Fans of oversized food, prepare to tell your stomachs to shut up: A group in New Mexico is claiming the world record for longest tamale after cooking 116 feet (and seven inches) of the steamed dish in a special device made especially for the occasion. [More]
There are some jobs out there that make the rest of us wonder why we didn’t study something else in school, and being involved in creating huge works of delicious, record-breaking candy is one of them. A Los Angeles candy store is trying to nab the world record for largest peanut butter cup, in what I can only imagine is a delicious endeavor. [More]
Perhaps the greatest luxury we can give ourselves is eating where we sleep, making an event where 388 people dined on breakfast in bed in one big hotel room pretty darn luxurious. [More]
Here at Consumerist headquarters, we enjoyed Netflix’s original programming for April Fool’s Day 2014: streaming films of bacon frying and rotisserie chickens roasting. They had a lovely, meditative quality, and made fine sleep aids. Would they make a good advertisement, though? That’s what Arby’s aims to find out with their mission to create the longest-ever TV advertisement. [More]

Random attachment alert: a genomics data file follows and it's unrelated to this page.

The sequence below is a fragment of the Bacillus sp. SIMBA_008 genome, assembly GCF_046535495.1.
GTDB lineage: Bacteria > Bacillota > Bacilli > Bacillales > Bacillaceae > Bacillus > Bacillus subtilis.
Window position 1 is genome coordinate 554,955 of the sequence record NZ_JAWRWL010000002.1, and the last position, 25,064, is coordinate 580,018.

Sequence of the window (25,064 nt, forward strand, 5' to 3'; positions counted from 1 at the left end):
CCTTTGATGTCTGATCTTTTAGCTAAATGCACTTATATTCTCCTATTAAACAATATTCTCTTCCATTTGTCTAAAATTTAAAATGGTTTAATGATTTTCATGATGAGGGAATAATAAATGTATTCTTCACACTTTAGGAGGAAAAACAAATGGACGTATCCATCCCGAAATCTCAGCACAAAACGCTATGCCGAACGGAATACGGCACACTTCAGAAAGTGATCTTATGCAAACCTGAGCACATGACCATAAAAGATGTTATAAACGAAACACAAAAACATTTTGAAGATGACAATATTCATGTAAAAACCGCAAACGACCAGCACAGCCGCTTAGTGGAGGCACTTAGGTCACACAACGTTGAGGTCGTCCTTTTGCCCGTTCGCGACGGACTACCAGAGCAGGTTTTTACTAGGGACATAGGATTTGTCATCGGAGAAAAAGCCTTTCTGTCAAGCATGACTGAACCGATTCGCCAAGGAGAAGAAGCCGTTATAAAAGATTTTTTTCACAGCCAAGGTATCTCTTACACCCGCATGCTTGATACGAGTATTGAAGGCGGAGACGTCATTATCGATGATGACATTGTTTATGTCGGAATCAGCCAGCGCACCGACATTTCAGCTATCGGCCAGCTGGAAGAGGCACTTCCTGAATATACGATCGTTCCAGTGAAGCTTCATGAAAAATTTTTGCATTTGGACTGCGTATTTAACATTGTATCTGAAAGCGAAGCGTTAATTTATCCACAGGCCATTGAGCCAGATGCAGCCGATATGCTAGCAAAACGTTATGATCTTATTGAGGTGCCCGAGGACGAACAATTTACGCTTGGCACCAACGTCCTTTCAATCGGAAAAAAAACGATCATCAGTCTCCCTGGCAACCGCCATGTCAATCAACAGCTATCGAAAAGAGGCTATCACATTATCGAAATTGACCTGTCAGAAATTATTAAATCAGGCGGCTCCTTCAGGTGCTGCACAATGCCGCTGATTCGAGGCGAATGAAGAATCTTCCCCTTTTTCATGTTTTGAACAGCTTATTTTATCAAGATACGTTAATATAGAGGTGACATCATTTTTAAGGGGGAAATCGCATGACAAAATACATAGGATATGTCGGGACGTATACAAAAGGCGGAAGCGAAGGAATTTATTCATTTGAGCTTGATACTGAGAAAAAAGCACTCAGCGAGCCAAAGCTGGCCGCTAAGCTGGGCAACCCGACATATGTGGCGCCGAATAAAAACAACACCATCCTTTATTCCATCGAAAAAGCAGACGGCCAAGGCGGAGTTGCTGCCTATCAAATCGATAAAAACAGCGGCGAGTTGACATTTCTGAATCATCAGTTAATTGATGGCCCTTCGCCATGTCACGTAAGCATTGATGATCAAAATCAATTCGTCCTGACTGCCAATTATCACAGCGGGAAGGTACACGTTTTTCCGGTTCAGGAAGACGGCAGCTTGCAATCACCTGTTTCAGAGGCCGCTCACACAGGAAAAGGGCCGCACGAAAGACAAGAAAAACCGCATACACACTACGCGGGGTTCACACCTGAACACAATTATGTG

When you’re the former Guinness Book of World Records title holder for the most Christmas lights strung on a home, there is no way you can slack off when it comes time to reclaim your title. That being said, we’re pretty interested in taking a peek at the electric bill for an Australian family that’s made a comeback from last year’s defeat with more than half a million Christmas lights on display for 2013. [More]
We know — you’ve been uncomfortably perched on the edge of your seat all this time, waiting breathlessly for the announcement on which chocolate mousse would become The World’s Largest. But sit back, relax and start breathing again folks, because the time has come. And it sounds delicious. [More]
A pair of friends in Pennsylvania decided to pursue the world record for text messaging. After they reached 217,000 texts, they learned that one of their providers, T-Mobile, really had an upper limit to “unlimited” texting, and sending 217,000 texts led to a $26,000 phone bill that cost $27 just to mail.